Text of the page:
Graffitists want legit walls for their art
Finding legitimate platforms for graffiti artists to display their work, and to be represented in their communities
By Tessa Bartholomeusz
A man, who goes by the artist’s name Def3, has been doing graffiti-style murals in Vancouver for the past 17 years. He said the reputation given to graffiti artists is an unfair depiction.
“There is kind of an archaic way of thinking about graffiti where people thought lettering and things like that [were] gang-related,” Def3 said.
The frustration and the divide between mural and graffiti artists comes from graffiti artists feeling left behind by the people in charge of commissioning the public workspaces to paint in events like the Vancouver Mural Festival.
The festival commissions both mural and graffiti-style art.
“There are often people who do mural fests, and they don’t include any of the street artists,” Def3 said.
The Vancouver Mural Festival does commission both mural artists and graffiti artists. However, a lot of new artists that have never painted a mural get hired over experienced graffiti artists, Def3 said. This is a part of the conflict between the two communities, he said.
“Same thing with city funded projects. Often the true graffiti artists are left out of the equation,” Def3 said.
“The beauty of graffiti art is that it’s just out there and can range from trains where it started in subways in New York,” Def3 said.
When Dulux Paints was approached to donate paint and their store wall by the Vancouver Mural Festival, they saw it as a chance to bridge the divide between mural artists and graffiti artists.
‘So, it really was a perfect fit.’
Colleen Crawford, store group manager for Dulux Paints at 2630 Main St. in Vancouver, said graffiti is challenging because the City of Vancouver penalizes business owners and artists for illegal graffiti.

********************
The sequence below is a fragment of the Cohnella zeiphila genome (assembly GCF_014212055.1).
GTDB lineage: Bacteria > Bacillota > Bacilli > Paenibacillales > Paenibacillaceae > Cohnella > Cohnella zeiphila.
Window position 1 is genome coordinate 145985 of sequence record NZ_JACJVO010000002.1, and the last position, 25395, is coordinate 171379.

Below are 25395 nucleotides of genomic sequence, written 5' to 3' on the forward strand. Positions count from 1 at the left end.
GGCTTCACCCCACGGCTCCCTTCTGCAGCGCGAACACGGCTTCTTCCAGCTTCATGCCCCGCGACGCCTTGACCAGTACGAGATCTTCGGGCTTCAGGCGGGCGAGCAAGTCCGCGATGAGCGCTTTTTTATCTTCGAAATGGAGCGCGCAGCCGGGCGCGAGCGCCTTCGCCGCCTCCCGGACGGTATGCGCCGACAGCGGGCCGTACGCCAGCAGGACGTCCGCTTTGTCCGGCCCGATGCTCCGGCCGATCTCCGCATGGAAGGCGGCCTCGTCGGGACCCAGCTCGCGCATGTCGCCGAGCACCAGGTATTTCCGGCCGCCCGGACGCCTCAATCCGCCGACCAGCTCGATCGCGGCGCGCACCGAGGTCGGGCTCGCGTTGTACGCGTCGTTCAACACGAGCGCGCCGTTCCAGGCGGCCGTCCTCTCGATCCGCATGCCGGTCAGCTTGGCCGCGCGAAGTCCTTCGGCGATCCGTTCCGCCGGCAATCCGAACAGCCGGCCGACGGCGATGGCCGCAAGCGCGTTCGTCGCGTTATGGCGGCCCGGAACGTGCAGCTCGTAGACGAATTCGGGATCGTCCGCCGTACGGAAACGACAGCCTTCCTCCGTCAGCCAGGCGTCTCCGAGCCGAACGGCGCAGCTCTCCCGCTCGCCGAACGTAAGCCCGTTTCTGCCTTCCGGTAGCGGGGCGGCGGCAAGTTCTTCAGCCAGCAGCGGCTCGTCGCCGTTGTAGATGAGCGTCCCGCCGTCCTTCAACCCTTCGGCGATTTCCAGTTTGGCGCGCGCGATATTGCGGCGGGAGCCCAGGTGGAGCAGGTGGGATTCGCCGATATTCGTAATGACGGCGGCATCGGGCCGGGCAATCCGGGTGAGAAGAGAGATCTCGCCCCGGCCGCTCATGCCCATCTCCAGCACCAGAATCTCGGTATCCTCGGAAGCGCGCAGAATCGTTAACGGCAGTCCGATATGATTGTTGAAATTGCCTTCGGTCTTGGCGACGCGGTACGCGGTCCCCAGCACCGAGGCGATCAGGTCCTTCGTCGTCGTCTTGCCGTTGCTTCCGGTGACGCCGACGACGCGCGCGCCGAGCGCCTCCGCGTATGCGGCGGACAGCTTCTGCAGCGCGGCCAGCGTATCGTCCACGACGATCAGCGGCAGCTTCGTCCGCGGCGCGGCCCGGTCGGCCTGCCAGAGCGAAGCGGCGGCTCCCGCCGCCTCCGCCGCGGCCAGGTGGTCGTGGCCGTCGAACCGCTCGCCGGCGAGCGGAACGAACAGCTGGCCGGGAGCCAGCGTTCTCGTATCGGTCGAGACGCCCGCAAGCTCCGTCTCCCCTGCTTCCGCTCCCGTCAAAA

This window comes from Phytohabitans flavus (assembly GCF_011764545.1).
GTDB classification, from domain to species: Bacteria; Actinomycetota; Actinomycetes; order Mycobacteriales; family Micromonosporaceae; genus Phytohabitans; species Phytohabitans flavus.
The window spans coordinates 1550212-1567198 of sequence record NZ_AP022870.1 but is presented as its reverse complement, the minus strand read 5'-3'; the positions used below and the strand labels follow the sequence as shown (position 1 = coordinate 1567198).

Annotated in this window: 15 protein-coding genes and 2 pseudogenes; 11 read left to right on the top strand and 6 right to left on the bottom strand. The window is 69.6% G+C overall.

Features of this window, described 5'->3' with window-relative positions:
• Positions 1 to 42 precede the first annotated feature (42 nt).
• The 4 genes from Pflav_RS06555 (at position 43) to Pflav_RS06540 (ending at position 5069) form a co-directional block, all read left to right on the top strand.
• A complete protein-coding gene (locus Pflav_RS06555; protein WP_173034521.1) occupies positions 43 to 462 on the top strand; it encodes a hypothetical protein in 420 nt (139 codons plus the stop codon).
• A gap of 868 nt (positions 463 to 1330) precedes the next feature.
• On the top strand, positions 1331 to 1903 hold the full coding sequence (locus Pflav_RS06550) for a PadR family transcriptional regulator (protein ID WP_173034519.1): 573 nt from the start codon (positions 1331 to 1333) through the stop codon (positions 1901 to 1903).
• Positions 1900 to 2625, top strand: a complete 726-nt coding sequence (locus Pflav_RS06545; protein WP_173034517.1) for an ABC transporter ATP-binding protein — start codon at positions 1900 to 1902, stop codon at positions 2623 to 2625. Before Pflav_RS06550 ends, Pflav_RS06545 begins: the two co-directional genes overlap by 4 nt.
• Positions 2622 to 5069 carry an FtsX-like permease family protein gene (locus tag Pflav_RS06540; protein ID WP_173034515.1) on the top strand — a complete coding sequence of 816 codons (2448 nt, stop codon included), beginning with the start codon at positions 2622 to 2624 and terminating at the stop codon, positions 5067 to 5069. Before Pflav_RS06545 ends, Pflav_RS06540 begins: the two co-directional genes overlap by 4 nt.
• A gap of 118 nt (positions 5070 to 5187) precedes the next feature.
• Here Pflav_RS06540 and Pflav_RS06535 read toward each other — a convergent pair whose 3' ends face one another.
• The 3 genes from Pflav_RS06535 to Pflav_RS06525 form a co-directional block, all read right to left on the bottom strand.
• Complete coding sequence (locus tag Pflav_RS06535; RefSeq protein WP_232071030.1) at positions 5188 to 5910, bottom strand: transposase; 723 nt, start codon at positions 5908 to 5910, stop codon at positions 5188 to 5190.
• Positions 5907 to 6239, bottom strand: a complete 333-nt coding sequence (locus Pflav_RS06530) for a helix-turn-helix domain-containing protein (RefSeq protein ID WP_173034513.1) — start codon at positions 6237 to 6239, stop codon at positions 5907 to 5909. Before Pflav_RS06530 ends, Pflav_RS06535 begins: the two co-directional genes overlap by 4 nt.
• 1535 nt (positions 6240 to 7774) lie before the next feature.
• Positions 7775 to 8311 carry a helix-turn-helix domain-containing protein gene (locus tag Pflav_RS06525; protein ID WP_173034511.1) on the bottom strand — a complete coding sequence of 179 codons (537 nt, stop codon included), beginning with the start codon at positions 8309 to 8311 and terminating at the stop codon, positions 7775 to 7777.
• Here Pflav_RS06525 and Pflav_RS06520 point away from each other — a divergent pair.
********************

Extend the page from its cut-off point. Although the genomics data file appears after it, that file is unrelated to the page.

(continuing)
Illegal graffiti is any letter, symbol, or unauthorized art not sanctioned by the property owner.
“So, it really was a perfect fit,” said Crawford. “Not only could we supply and support the project, but we could also be a beneficiary of it.”
Crawford said she wishes there was a better avenue for graffiti that wouldn’t be disruptive to business property.
“It’s an indication of frustration and people are really just trying to express themselves,” said Crawford about the excessive tagging of graffiti vandalism on the garbage bins outside of her business.
Dulux Paints donated its store wall and supplied paint to both mural and graffiti artists. In 2020 the festival created 60 new murals across the city and hosted online art shows.
Nick Collinet, project manager of the Vancouver Mural Festival, said graffiti has a purpose in the community. The roots of graffiti in public art have been an important part of taking back public space and telling influential stories.
“We’re just going to keep painting to brighten up our neighbourhood,” said Collinet. The festival commissions both mural and graffiti-style art.
Jennifer Clark, a Vancouver-based mural artist, said the festival is a chance to showcase her work.
“It’s an honour and a dream to have one of your pieces be up within a space in your community because it gives you a voice.”